If you still need to use photos of people working in offices, use those that look natural. Smiles are allowed, but no abuse.

2 – People with laptops working in unusual places

It is possible that you have already come across images of this caliber. People with laptops on their laps on beaches, mountains, fields, yachts and resorts.

As seductive as it may seem, it’s not that comfortable to use laptops in places like these. By the way, have you ever tried working with a laptop on the beachfront? Have you ever seen anyone doing this? Even if so, the probability that it was an exception is pretty high.

3 – In low resolution with increased dimensions

A very ugly practice is to download images in low resolution, increase the dimensions and publish along with content. It’s easy to see when this happens, as the distortions in the image give away that it happened.

This is one of the cases that most demonstrates amateurism on the part of a business. If you liked the image so much, why not buy it in a higher resolution? Or why didn’t you invest a little more time looking for a free and similar high-resolution image? There are many that are equivalent.

low resolution photographer

4 – Watermarked

This case is very similar to what happens above. Here’s another not-recommended practice: using images that are protected with watermarks rather than actually purchasing them, or asking the author of an image without the watermark for permission.

It is important not to confuse them with the brands of some photographers or agencies, which use this device so that the images are not attributed to different authors, putting some logo or identification of authorship in the corners. The watermark, as the name suggests, is a larger print that usually occupies the center of the image, or all of it.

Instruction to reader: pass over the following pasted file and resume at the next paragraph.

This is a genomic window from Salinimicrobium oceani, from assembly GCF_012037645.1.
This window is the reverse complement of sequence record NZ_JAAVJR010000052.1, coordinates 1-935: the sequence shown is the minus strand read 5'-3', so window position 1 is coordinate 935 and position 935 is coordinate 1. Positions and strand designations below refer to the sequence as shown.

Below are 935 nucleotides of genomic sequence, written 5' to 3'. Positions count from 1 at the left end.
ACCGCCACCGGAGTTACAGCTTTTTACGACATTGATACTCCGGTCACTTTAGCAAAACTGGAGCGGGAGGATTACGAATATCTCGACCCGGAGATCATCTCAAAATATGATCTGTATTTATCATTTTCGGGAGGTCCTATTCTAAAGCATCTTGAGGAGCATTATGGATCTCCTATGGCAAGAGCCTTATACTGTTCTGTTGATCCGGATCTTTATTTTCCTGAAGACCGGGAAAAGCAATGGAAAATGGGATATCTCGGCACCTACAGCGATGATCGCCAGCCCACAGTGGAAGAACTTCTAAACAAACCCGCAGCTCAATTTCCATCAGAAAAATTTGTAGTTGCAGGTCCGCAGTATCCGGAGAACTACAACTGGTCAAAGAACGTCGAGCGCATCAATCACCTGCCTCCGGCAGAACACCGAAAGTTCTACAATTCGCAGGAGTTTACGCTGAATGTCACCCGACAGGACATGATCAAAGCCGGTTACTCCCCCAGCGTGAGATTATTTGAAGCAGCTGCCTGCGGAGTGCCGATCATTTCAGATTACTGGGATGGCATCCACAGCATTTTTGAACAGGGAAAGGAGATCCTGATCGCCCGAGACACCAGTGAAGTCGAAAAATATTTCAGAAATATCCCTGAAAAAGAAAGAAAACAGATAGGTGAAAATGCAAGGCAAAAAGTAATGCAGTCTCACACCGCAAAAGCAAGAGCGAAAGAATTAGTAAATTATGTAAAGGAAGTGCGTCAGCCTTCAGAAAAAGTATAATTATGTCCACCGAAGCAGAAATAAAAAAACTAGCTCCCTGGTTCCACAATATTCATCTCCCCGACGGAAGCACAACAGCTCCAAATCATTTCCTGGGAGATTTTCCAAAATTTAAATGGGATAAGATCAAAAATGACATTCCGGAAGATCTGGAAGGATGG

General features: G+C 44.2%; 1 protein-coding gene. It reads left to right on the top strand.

watermarked photograph

5 – Much repeated or clichés

Would you like the image that represented your business to be the same that represented so many others?

When this happens, the risk of people mistaking your business for a competitor is quite considerable. Especially when an image has a high degree of cliché.

A tip is to do a Google Images search. On the screen, instead of writing the words you want, click the camera icon and upload the photo. If you use Chrome, you can directly right-click on an image found on any website and then click on the “Search this image on Google” option.

business - handshake

6 – That does not match its content

Just because a photograph is, by itself, fantastic doesn’t mean it should be used for any kind of content.

It is very easy for a photo of a sunset on the beach to be a wonderful image. Or an image of Paris, recorded atop the Eiffel Tower, has the same degree of beauty.

Anyway, no matter how beautiful the image is, context is everything. It may even be an indirect relationship, but it must somehow make sense.

The image is beautiful, but does it add anything to your content?

The image is beautiful, but does it add anything to your content?

7 – Blue sky, Windows XP style

The reference says it all. Windows XP wallpaper has become so popular that basically everyone who has lived through this generation will relate this image to the operating system.